The “discovery of the 21st century” was awarded the Nobel prize two years after it was made. In 2015, the Laser Interferometre Gravitational-Wave Observatory (LIGO) project finally detected what it was built to: gravitational waves—ripples in the fabric of space and time—caused by the collision of two black holes.
Among many things, the LIGO experiment is a testament to the power of teams in tackling the 21st century’s toughest challenges. Indeed, one of the most universal shifts in the innovation sector in recent years has been the growth of large teams in all areas of research and development, while solitary inventors, researchers, and small teams have all been on the decline.
This fundamental shift is critical for science and innovation policy, as it points to large teams as optimal engines for tomorrow’s largest advances.
But do large and small teams differ by type of innovation? That’s what we set out to test with our postdoctoral researcher Lingfei Wu. We examined millions of papers, patents, and software projects, summarizing our insights in a paper published in Nature. In short, we found that while large teams do indeed advance and develop science, small teams are critical for disrupting it—a finding with broad implications for science and innovation.
Decades of research on teams and collaborations has documented the growing dominance of larger teams over individuals and small teams in research, development, and creative tasks ranging from scientific studies to Broadway musicals.
Indeed, high-impact discoveries and inventions today rarely emerge from a solo scientist, but rather from complex networks of innovators working together in larger, more diverse, increasingly complex teams. This trend reflects an important conclusion that has become a simple prescription: when it comes to teaming, bigger is better.
Part of the reason that we need large teams is that some achievements simply aren’t feasible for smaller groups to pull off. For example, the Nobel-winning LIGO experiment involved firing two laser beams between two 4-kilometer tunnels housed in an ultrahigh vacuum, to detect a variation about a thousandth the diameter of a proton. It had by far the highest price tag of any project ever funded by the National Science Foundation. Hence, it is no surprise that the paper reporting the discovery listed more than 1,000 researchers.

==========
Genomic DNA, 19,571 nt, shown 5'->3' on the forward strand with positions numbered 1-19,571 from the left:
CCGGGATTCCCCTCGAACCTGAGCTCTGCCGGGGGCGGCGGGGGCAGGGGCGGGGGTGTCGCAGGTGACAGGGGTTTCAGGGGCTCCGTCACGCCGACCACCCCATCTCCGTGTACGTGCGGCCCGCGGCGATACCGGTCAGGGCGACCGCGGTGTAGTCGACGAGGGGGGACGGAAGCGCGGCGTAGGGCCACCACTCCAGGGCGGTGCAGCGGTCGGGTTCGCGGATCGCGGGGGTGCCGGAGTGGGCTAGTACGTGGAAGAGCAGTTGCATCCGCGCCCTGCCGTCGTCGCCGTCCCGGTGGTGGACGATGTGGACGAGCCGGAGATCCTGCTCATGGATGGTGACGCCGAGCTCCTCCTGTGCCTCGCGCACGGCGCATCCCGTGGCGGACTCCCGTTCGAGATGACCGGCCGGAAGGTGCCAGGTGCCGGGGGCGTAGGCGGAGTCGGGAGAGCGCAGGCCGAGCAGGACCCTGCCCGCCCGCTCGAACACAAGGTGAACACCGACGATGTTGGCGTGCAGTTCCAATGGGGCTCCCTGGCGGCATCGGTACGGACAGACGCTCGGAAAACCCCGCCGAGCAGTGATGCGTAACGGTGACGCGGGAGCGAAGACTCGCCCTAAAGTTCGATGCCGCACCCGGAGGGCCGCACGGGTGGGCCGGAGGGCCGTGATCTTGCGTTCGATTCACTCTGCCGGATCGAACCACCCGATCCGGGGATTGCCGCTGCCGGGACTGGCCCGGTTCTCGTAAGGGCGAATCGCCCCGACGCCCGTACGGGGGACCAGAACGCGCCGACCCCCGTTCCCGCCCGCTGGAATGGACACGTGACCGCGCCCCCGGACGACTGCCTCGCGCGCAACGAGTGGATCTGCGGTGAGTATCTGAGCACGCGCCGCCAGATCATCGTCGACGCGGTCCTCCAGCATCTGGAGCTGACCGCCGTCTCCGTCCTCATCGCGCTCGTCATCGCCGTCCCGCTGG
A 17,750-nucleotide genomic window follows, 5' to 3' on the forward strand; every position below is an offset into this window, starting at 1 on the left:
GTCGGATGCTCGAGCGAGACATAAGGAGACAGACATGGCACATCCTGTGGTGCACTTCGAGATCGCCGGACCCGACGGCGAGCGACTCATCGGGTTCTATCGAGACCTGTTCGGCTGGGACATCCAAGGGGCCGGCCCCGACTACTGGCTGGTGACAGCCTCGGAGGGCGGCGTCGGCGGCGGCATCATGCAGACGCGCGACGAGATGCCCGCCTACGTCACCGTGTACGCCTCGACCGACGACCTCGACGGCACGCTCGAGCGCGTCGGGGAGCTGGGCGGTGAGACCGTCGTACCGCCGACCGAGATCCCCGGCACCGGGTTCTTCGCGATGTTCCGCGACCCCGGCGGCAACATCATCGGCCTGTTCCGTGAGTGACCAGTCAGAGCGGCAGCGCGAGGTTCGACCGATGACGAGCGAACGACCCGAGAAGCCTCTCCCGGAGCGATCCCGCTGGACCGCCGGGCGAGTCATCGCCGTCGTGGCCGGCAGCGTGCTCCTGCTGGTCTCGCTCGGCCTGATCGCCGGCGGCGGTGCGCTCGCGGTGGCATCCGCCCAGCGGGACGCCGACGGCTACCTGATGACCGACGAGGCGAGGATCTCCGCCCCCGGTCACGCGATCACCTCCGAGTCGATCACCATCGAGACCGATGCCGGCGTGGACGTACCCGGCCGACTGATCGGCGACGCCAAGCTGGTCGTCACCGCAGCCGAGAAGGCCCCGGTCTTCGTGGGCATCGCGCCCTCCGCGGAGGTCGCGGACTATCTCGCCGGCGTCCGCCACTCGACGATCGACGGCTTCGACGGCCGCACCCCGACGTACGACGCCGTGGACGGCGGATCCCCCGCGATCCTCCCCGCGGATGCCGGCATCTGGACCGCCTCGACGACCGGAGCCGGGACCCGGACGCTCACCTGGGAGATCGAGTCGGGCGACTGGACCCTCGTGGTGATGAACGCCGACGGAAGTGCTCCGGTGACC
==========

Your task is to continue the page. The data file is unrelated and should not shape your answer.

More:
Yet there are reasons to believe that larger teams are not optimized for discovery or invention. For example, large teams are more likely to have coordination and communication issues—getting everyone on board for an unconventional hypothesis or method, or changing direction to follow a new lead, will prove challenging. Large teams can also be risk-averse, as they demand an ongoing stream of success to “pay the bills.” As such, large teams—like large business organizations—tend to focus on sure bets with more established markets. By contrast, small teams—like small ventures–with more to gain and less to lose, are more likely to undertake new, untested opportunities.
This leads us to ask whether the narrative of relying only on large teams might be incomplete. Our research suggests that team size fundamentally dictates the nature of work a team is capable of producing, and smaller team size confers certain critical benefits that large teams don’t enjoy.
To examine the effects of team size, we analyzed over 65 million papers, patents, and software products that came out between 1954 and 2014.
We compared the work of large teams to that of smaller groups, with a “small” team defined as one having three or fewer members. We measured the disruptiveness of a work, using an established measure of disruption that assesses how much a given work destabilizes its field. This told us how the research eclipsed or made us rethink the prior “state of the art,” setting a valuable new direction for others to follow.
Our analyses uncovered a nearly universal pattern: whereas large teams tended to develop and further existing ideas and designs, their smaller counterparts tended to disrupt current ways of thinking with new ideas, inventions, and opportunities.